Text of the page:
NFL players are some of the most physically gifted humans on earth, along with that they carry a strong sense of competitiveness. Aside from winning on the gridiron, these same players seek victory in their bank accounts. Two players who are headlining the matchup for “highest paid defender” is Aaron Donald of the L.A. Rams and Khalil Mack of the Oakland Raiders.
Both Mack and Donald are first-round picks from the 2014 draft class (5,13) who have dominated their opponents on a routine basis. They are also among the second wave of players to be eligible for a fifth-year option under the new CBA rookie wage scale.
Khalil Mack vs Aaron Donald: There can be only one richest defender ever!
For everyone saying ‘trade these selfish players’, keep in mind the average NFL career lasts 3.3 years long. These ‘selfish’ players put their bodies on the line for our entertainment at great personal risk. Under the current CBA, the rookie wage scale limits the compensation of all rookies by position on the field and in the draft. It also offered unparalleled team control options on all first-round draft picks potentially denying them unrestricted free agency until seven seasons into their career.
Mack and Donald have been on a collision course for this moment since they first laced em’ up in the preseason of 2014. They have been the premier defenders in this league from their rookie seasons. Interlocked in what has thus far and appears to be a career-long game of one-upmanship, these two have traded historical accomplishments year after year.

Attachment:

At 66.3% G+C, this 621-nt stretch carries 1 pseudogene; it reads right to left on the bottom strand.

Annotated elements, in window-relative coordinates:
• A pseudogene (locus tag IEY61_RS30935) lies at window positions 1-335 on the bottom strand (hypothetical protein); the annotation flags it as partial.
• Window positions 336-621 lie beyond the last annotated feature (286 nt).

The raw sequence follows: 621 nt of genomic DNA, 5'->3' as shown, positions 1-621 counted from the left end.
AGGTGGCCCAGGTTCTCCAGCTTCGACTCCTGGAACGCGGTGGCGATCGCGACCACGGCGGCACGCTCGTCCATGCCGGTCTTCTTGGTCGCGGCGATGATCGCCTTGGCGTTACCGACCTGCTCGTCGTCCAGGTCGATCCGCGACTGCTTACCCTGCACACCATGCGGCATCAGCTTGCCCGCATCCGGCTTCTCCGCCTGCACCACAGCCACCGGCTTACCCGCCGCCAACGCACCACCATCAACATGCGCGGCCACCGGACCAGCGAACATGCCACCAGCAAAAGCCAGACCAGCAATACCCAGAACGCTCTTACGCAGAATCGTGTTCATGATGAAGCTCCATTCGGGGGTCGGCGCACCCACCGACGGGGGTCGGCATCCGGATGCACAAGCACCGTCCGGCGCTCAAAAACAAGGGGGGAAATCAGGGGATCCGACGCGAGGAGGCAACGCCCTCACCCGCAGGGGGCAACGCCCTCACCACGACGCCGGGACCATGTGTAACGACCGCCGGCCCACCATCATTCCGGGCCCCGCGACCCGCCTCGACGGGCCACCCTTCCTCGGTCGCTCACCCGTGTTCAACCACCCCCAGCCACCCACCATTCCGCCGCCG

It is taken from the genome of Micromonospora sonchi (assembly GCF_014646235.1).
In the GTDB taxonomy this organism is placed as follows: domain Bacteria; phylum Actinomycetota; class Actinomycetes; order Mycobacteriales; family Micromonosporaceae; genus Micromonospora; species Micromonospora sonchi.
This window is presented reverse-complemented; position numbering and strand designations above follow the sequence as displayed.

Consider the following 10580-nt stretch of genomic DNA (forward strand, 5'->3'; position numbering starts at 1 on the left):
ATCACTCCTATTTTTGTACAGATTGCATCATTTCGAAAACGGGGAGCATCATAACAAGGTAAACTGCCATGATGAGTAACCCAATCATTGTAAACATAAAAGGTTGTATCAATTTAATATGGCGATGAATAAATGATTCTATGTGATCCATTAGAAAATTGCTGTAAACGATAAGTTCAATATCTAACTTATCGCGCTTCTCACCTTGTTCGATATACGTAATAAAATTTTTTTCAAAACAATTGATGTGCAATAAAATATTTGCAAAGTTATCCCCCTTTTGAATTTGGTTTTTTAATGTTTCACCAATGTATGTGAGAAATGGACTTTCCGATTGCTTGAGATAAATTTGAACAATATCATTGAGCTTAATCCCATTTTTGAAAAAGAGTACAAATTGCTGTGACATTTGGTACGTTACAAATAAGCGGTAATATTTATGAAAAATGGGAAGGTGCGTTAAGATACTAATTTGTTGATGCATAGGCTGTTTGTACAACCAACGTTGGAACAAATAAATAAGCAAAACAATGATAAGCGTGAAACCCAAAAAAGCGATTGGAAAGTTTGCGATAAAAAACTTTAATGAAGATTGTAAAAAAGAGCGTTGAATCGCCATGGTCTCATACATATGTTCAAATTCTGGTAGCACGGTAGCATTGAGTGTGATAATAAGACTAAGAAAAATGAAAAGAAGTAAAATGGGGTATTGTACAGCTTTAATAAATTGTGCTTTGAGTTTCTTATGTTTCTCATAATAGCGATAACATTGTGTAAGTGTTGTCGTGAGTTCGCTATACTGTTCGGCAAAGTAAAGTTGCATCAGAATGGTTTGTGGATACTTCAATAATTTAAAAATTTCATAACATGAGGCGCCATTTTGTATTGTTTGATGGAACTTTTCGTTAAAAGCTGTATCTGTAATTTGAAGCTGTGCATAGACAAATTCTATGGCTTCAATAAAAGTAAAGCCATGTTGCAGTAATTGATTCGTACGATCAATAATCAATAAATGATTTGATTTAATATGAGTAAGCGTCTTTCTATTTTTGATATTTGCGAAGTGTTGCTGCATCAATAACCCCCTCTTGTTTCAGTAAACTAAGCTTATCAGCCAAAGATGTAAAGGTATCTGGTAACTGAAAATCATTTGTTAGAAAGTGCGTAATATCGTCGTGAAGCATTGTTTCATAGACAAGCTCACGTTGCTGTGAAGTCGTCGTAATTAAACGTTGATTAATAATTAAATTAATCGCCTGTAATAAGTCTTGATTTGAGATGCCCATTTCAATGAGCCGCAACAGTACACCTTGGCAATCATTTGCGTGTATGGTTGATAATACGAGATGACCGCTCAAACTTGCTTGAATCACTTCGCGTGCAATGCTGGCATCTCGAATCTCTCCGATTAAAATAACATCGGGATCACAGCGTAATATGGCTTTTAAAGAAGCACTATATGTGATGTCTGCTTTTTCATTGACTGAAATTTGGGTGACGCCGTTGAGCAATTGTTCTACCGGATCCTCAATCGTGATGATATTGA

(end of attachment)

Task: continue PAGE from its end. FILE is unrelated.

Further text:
An argument can be made for either player being superior to the other, but one argument these two young men seem ready to passive-aggressively lock horns over who should be paid more.
The Aaron Donald Argument: The Good
- 62 games
- 58 starts
- 39.0 sacks
- 9 Pass Defended
- 148 tackles
- 9 Forced Fumbles
- 2 Fumble Recoveries
Mack may have been drafted higher but Donald was the first to set the bar high. In 2014 Donald beat out Mack for Defensive Rookie of the Year. Donald has made the Pro Bowl every year of his career and has been an All-Pro for three of his four years in the league. After a prolific 2017 season, Donald was voted as the Defensive Player of the Year